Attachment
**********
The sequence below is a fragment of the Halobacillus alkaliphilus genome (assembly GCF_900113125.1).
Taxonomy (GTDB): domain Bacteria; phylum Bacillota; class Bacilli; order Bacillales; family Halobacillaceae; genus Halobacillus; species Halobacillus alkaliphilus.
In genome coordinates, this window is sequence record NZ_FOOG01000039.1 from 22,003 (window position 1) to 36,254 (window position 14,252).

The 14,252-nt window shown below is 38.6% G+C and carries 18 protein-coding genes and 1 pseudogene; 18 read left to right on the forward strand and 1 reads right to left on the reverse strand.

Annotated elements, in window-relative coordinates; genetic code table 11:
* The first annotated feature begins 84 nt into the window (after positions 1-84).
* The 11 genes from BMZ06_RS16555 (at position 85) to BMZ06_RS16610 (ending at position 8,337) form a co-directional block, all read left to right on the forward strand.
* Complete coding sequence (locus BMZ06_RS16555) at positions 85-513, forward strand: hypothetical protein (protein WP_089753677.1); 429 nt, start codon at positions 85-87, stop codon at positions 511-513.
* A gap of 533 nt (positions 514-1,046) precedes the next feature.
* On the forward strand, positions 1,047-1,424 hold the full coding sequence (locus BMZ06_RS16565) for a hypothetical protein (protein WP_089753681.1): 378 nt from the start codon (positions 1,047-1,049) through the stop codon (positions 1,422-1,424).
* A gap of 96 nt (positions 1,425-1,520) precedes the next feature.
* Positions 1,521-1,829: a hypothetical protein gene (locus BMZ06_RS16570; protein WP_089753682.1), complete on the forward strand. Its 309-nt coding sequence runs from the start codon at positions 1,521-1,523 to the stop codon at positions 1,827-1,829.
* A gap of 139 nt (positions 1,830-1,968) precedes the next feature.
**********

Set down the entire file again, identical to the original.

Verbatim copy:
The sequence below is a fragment of the Halobacillus alkaliphilus genome (assembly GCF_900113125.1).
Taxonomy (GTDB): domain Bacteria; phylum Bacillota; class Bacilli; order Bacillales; family Halobacillaceae; genus Halobacillus; species Halobacillus alkaliphilus.
In genome coordinates, this window is sequence record NZ_FOOG01000039.1 from 22,003 (window position 1) to 36,254 (window position 14,252).

The 14,252-nt window shown below is 38.6% G+C and carries 18 protein-coding genes and 1 pseudogene; 18 read left to right on the forward strand and 1 reads right to left on the reverse strand.

Annotated elements, in window-relative coordinates; genetic code table 11:
* The first annotated feature begins 84 nt into the window (after positions 1-84).
* The 11 genes from BMZ06_RS16555 (at position 85) to BMZ06_RS16610 (ending at position 8,337) form a co-directional block, all read left to right on the forward strand.
* Complete coding sequence (locus BMZ06_RS16555) at positions 85-513, forward strand: hypothetical protein (protein WP_089753677.1); 429 nt, start codon at positions 85-87, stop codon at positions 511-513.
* A gap of 533 nt (positions 514-1,046) precedes the next feature.
* On the forward strand, positions 1,047-1,424 hold the full coding sequence (locus BMZ06_RS16565) for a hypothetical protein (protein WP_089753681.1): 378 nt from the start codon (positions 1,047-1,049) through the stop codon (positions 1,422-1,424).
* A gap of 96 nt (positions 1,425-1,520) precedes the next feature.
* Positions 1,521-1,829: a hypothetical protein gene (locus BMZ06_RS16570; protein WP_089753682.1), complete on the forward strand. Its 309-nt coding sequence runs from the start codon at positions 1,521-1,523 to the stop codon at positions 1,827-1,829.
* A gap of 139 nt (positions 1,830-1,968) precedes the next feature.